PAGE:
The dual islands of Trinidad and Tobago are the southernmost of our Caribbean islands, and although together they make up one nation, the true beauty is in their difference. Whether you are looking for a boutique bolthole, a holistic retreat or a beachfront resort with all the facilites, these contrasting twins have something to suit everyone.
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Trinidad is the busier of the two, with an explosion of steel drums, calypso and soca welcoming you to the vibrant capital, Port of Spain. Trinidad’s Carnival is the biggest in the Caribbean, and testament to the island’s well known party stamina, but that’s not to say that the island can’t be tranquil. Away from the capital city’s textile shopping and street food, the often deserted beaches and turquoise waters provide stunning picture postcard vistas. With more exotic plants and birds than on any other Caribbean island, Trinidad is rich in natural attractions. The island also boasts an eclectic mix of Indian, African and Creole cuisine, where pepper sauce goes with everything.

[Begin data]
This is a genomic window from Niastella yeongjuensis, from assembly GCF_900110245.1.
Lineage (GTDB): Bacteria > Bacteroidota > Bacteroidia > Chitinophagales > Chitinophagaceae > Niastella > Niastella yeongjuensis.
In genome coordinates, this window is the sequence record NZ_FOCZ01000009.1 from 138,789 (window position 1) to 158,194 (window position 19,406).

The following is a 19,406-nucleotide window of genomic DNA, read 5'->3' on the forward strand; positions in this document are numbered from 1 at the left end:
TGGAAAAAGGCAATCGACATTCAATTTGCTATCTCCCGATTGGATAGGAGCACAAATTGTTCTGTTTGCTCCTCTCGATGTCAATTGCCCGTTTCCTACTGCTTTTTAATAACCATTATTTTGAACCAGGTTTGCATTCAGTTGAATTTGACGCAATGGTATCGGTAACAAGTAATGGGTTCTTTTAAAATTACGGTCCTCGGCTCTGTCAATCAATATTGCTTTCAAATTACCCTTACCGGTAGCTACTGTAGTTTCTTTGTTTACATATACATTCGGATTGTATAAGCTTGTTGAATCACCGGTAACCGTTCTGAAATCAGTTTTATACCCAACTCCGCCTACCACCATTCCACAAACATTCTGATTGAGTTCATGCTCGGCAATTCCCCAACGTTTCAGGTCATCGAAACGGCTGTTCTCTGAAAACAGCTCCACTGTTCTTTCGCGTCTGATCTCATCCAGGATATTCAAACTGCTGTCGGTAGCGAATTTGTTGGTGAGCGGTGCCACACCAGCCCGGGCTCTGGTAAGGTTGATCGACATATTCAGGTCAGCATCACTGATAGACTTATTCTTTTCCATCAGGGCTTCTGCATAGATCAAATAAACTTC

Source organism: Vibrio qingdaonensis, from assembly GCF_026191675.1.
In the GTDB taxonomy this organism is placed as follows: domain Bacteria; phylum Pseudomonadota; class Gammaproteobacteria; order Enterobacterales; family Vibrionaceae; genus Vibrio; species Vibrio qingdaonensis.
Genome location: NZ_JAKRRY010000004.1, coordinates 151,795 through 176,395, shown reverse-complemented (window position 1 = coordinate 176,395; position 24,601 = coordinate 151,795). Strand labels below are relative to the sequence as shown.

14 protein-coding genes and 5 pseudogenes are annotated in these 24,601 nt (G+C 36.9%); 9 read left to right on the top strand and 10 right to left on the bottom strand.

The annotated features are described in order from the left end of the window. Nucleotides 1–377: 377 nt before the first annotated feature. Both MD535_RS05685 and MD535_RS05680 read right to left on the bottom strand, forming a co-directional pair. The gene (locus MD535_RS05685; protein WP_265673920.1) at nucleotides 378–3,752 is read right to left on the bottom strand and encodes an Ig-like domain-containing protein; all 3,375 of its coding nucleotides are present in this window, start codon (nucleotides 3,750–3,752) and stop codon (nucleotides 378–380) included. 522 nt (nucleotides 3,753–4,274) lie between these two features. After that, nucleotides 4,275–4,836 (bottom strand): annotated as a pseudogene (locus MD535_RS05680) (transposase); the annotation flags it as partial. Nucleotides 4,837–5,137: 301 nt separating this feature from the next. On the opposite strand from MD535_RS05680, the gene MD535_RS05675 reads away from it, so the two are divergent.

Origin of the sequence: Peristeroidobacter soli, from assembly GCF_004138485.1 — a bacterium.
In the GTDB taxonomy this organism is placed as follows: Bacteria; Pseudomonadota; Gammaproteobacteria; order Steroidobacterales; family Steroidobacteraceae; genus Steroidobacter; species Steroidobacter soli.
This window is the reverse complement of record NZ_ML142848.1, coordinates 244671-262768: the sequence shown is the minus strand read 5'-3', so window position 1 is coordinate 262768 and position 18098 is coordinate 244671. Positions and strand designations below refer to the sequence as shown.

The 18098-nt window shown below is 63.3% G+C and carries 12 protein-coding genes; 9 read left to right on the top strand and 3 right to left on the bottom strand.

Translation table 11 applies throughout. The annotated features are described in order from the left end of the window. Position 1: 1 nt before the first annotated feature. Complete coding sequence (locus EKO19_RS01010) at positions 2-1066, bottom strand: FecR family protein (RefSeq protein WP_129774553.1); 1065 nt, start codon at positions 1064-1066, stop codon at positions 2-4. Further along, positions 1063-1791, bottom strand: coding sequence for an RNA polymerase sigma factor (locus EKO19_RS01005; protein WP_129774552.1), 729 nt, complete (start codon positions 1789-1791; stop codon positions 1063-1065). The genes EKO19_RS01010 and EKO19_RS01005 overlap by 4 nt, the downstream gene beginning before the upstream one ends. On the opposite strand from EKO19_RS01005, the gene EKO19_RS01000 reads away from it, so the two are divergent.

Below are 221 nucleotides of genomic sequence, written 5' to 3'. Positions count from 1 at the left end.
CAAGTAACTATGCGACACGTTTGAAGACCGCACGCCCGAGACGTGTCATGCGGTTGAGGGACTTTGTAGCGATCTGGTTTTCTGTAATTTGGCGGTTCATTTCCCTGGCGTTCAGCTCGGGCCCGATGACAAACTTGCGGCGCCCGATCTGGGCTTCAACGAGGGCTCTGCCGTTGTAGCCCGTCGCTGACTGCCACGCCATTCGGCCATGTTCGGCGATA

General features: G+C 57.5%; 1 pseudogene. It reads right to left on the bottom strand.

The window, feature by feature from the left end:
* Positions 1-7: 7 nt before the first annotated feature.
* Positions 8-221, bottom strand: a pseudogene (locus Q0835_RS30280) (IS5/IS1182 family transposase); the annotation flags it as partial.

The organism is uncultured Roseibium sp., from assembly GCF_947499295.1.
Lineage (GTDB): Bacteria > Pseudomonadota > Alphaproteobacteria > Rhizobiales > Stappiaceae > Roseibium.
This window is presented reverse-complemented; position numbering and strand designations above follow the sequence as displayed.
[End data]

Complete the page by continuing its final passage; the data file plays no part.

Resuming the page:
Sun soaked Tobago is Trinidad’s wistful, sleepy sister, an island of intoxicatingly laid back resorts and majestic beauty. There are swaying coconut palms, golden beaches and sapphire waters, but there is also the jungle capped Main Ridge with mile upon mile of lush rainforest, charming ramshackle villages, secluded waterfalls and plenty of hidden coves. As you would expect on such a small island, the restaurant scene is limited, and the hotels are your best bet, with Café Coco, located a short walk from or taxi ride away from Coco Reef Resort, being particularly recommended.
You’ll be spoilt for choice when it comes to beaches, with pristine white shores on the Caribbean side and darker volcanic sands on the Atlantic coast. Bloody Bay on the northern coast is one of the most sheltered, a deserted and glorious spot that typifies what Tobago is all about. Beach barbecues with locally caught seafood are commonplace, and El Pescador is a great spot to watch the fishermen bringing back fresh lobster and snapper.